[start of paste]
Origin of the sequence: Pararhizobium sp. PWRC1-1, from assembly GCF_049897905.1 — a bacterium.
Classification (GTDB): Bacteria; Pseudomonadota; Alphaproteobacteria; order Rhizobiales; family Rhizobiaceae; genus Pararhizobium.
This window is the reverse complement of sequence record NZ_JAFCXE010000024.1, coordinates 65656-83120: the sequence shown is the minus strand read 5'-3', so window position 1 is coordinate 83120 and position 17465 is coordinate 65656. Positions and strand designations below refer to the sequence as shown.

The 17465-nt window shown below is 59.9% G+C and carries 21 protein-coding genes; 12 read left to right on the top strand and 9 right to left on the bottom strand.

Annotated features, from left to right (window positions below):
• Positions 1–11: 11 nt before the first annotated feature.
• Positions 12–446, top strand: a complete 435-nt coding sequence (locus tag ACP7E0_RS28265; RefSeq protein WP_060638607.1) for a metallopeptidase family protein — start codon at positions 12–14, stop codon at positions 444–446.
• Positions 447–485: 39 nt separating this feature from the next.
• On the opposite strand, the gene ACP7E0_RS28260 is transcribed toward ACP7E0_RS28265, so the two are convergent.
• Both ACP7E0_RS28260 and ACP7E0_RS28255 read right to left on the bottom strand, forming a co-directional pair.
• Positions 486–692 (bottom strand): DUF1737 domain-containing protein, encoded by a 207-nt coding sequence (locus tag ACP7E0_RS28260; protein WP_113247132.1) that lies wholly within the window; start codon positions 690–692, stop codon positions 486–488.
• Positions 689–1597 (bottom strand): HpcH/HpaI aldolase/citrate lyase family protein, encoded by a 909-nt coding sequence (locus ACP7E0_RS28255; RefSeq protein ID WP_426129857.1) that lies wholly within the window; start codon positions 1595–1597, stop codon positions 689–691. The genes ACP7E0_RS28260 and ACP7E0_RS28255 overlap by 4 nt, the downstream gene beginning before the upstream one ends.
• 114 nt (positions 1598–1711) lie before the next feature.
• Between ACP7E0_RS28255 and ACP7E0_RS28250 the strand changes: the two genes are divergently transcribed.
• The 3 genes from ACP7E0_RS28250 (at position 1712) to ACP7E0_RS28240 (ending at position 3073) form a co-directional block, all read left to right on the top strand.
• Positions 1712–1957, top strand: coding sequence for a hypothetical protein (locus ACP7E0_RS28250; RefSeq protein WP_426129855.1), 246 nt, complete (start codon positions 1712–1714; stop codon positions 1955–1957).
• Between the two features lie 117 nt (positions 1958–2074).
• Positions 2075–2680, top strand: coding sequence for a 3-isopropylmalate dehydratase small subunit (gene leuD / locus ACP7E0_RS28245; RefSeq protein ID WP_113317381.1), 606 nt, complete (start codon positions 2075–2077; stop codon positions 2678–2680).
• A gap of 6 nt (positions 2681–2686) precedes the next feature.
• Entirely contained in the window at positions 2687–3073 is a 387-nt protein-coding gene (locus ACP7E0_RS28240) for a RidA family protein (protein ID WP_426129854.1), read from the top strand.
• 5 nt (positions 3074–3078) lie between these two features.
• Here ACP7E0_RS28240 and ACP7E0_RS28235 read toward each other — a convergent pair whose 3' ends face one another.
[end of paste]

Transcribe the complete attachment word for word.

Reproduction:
Origin of the sequence: Pararhizobium sp. PWRC1-1, from assembly GCF_049897905.1 — a bacterium.
Classification (GTDB): Bacteria; Pseudomonadota; Alphaproteobacteria; order Rhizobiales; family Rhizobiaceae; genus Pararhizobium.
This window is the reverse complement of sequence record NZ_JAFCXE010000024.1, coordinates 65656-83120: the sequence shown is the minus strand read 5'-3', so window position 1 is coordinate 83120 and position 17465 is coordinate 65656. Positions and strand designations below refer to the sequence as shown.

The 17465-nt window shown below is 59.9% G+C and carries 21 protein-coding genes; 12 read left to right on the top strand and 9 right to left on the bottom strand.

Annotated features, from left to right (window positions below):
• Positions 1–11: 11 nt before the first annotated feature.
• Positions 12–446, top strand: a complete 435-nt coding sequence (locus tag ACP7E0_RS28265; RefSeq protein WP_060638607.1) for a metallopeptidase family protein — start codon at positions 12–14, stop codon at positions 444–446.
• Positions 447–485: 39 nt separating this feature from the next.
• On the opposite strand, the gene ACP7E0_RS28260 is transcribed toward ACP7E0_RS28265, so the two are convergent.
• Both ACP7E0_RS28260 and ACP7E0_RS28255 read right to left on the bottom strand, forming a co-directional pair.
• Positions 486–692 (bottom strand): DUF1737 domain-containing protein, encoded by a 207-nt coding sequence (locus tag ACP7E0_RS28260; protein WP_113247132.1) that lies wholly within the window; start codon positions 690–692, stop codon positions 486–488.
• Positions 689–1597 (bottom strand): HpcH/HpaI aldolase/citrate lyase family protein, encoded by a 909-nt coding sequence (locus ACP7E0_RS28255; RefSeq protein ID WP_426129857.1) that lies wholly within the window; start codon positions 1595–1597, stop codon positions 689–691. The genes ACP7E0_RS28260 and ACP7E0_RS28255 overlap by 4 nt, the downstream gene beginning before the upstream one ends.
• 114 nt (positions 1598–1711) lie before the next feature.
• Between ACP7E0_RS28255 and ACP7E0_RS28250 the strand changes: the two genes are divergently transcribed.
• The 3 genes from ACP7E0_RS28250 (at position 1712) to ACP7E0_RS28240 (ending at position 3073) form a co-directional block, all read left to right on the top strand.
• Positions 1712–1957, top strand: coding sequence for a hypothetical protein (locus ACP7E0_RS28250; RefSeq protein WP_426129855.1), 246 nt, complete (start codon positions 1712–1714; stop codon positions 1955–1957).
• Between the two features lie 117 nt (positions 1958–2074).
• Positions 2075–2680, top strand: coding sequence for a 3-isopropylmalate dehydratase small subunit (gene leuD / locus ACP7E0_RS28245; RefSeq protein ID WP_113317381.1), 606 nt, complete (start codon positions 2075–2077; stop codon positions 2678–2680).
• A gap of 6 nt (positions 2681–2686) precedes the next feature.
• Entirely contained in the window at positions 2687–3073 is a 387-nt protein-coding gene (locus ACP7E0_RS28240) for a RidA family protein (protein ID WP_426129854.1), read from the top strand.
• 5 nt (positions 3074–3078) lie between these two features.
• Here ACP7E0_RS28240 and ACP7E0_RS28235 read toward each other — a convergent pair whose 3' ends face one another.